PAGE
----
Proc. SPIE. 8288, Stereoscopic Displays and Applications XXIII
KEYWORDS: Video, Video coding, Cameras, Neodymium, 3D video compression, Video compression, Stereoscopic cameras, Photonic integrated circuits, Surface conduction electron emitter displays, Electronics
One of the important issues for a next generation broadcasting system is how to compress a massive amount of threedimensional
(3D) video efficiently. In this paper, we propose a geometry compensation method for 3D video coding
exploiting color videos, depth videos and camera parameters. In the proposed method, we first generate a compensated
view, which is located at the geometrically same position with the current view, using depth and camera parameters of
neighboring views. Then, the compensated view is used as a reference picture to reduce the inter-view redundancies such
as disparity and motion vectors. Furthermore, considering the direction of hole-regions, we propose a hole-filling method
for picture of P-view to fill up the holes based on the neighboring background pixels. The experimental results show that
the proposed algorithm increases BD-PSNRs up to 0.22dB and 0.63dB for P- and B-views, respectively. Meanwhile, we
achieved up to 6.28% and 18.32% BD bit-rates gain for P- and B- views, respectively.
The inter-view prediction is used as well as the temporal prediction in order to exploit both the temporal and inter-view
redundancies in multiview video coding. Accordingly, the multiview video coding has two types of motion vectors that
are the temporal motion vector and the disparity vector, respectively. The disparity vector is generally uncorrelated with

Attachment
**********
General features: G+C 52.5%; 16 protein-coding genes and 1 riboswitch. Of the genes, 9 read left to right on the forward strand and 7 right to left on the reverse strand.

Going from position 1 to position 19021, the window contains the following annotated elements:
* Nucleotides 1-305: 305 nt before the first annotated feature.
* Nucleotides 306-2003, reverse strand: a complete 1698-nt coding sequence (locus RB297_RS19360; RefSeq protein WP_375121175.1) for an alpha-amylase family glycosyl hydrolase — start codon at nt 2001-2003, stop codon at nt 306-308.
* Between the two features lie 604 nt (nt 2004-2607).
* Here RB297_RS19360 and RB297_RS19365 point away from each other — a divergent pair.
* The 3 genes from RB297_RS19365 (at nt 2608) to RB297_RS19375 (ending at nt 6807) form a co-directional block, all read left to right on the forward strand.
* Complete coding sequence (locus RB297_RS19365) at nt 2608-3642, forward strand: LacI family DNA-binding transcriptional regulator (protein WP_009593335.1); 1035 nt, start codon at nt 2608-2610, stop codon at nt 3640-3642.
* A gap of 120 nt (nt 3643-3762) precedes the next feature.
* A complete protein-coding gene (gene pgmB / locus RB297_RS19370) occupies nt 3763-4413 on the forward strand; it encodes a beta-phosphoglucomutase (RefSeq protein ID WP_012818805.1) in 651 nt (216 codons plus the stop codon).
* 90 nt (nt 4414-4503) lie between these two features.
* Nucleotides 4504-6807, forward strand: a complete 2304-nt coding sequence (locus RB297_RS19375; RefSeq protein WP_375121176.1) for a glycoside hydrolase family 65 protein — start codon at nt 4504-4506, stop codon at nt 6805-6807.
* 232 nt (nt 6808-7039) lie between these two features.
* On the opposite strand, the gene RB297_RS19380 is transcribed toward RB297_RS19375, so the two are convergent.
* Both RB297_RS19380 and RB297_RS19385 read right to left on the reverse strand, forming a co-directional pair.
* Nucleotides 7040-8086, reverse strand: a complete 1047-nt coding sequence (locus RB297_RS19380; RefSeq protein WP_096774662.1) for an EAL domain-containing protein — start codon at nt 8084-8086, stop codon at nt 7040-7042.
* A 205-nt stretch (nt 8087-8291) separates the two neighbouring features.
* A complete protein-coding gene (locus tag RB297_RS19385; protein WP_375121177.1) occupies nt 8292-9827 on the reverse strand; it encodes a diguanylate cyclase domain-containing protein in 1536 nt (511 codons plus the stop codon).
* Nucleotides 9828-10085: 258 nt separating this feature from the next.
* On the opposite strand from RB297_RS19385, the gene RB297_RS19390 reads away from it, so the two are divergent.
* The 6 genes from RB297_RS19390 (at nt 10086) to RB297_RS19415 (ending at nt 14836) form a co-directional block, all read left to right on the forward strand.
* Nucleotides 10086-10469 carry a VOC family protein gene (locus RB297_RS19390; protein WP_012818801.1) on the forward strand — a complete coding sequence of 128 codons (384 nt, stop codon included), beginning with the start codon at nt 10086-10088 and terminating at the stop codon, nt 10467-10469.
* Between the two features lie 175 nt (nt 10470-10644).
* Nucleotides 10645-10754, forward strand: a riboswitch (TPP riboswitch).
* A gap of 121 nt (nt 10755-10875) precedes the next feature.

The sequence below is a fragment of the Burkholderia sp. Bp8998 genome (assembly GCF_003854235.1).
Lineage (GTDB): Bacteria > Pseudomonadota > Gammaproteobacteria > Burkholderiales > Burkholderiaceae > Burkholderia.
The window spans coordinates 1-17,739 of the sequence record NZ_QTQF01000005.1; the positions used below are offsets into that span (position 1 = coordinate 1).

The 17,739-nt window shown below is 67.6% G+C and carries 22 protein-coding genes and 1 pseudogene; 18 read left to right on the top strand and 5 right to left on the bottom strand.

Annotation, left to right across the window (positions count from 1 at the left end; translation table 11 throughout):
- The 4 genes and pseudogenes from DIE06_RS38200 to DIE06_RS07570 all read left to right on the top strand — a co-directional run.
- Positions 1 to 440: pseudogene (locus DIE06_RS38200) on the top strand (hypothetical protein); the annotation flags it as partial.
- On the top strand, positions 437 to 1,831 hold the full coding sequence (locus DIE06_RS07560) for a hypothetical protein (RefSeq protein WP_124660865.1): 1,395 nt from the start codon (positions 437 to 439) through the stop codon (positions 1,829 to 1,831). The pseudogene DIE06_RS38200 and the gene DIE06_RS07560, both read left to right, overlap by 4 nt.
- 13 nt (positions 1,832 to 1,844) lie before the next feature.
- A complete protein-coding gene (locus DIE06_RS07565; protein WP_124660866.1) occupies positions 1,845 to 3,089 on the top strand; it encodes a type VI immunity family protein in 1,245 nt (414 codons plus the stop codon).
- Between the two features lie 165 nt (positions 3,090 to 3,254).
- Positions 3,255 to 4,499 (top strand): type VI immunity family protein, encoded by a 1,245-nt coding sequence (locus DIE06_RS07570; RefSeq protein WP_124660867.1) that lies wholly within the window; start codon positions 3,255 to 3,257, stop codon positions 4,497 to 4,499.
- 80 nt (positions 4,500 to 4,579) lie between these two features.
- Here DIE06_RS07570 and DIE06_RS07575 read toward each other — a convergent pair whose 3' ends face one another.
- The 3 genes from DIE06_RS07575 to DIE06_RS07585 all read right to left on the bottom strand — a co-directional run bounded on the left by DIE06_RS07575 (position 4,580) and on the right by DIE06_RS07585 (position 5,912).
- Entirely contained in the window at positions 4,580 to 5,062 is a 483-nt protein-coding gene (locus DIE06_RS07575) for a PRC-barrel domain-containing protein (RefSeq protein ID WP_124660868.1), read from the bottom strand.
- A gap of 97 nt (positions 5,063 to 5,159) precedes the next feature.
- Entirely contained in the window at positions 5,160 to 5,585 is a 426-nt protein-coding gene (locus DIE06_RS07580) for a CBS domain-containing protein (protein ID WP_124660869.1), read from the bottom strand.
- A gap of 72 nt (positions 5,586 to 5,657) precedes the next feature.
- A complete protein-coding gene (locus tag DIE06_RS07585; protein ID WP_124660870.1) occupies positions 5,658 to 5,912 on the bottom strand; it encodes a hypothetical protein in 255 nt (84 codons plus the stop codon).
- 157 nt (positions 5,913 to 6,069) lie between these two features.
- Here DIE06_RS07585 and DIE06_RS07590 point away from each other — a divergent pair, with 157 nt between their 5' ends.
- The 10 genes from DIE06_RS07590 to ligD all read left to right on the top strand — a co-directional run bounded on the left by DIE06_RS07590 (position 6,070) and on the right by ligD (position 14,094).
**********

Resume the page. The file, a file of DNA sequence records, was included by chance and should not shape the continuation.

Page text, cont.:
the temporal motion vector. However, they are used together to predict the motion vector regardless of their types,
therefore an efficiency of the conventional predictive coding of multiview video coding is decreased. In order to increase
the accuracy of the predicted motion vector, a new motion vector prediction method including virtual temporal motion
vector and virtual disparity vector is proposed for both the multiview video and multiview video plus depth formats. The
experimental results show that the proposed method can reduce the coding bitrates by 6.5% in average and 14.6% at
maximum in terms of Bjontegaard metric compared to the conventional method.
Multi-view video coding (MVC) is a video coding standard developed by MPEG and VCEG for multi-view video. It
showed average PSNR gain of 1.5dB compared with view-independent coding by H.264/AVC. However, because
resolutions of multi-view video are getting higher for more realistic 3D effect, high performance video codec is needed.
MVC adopted hierarchical B-picture structure and inter-view prediction as core techniques. The hierarchical B-picture
structure removes the temporal redundancy, and the inter-view prediction reduces the inter-view redundancy by
compensated prediction from the reconstructed neighboring views. Nevertheless, MVC has inherent limitation in coding
efficiency, because it is based on H.264/AVC. To overcome the limit, an enhanced video codec for multi-view video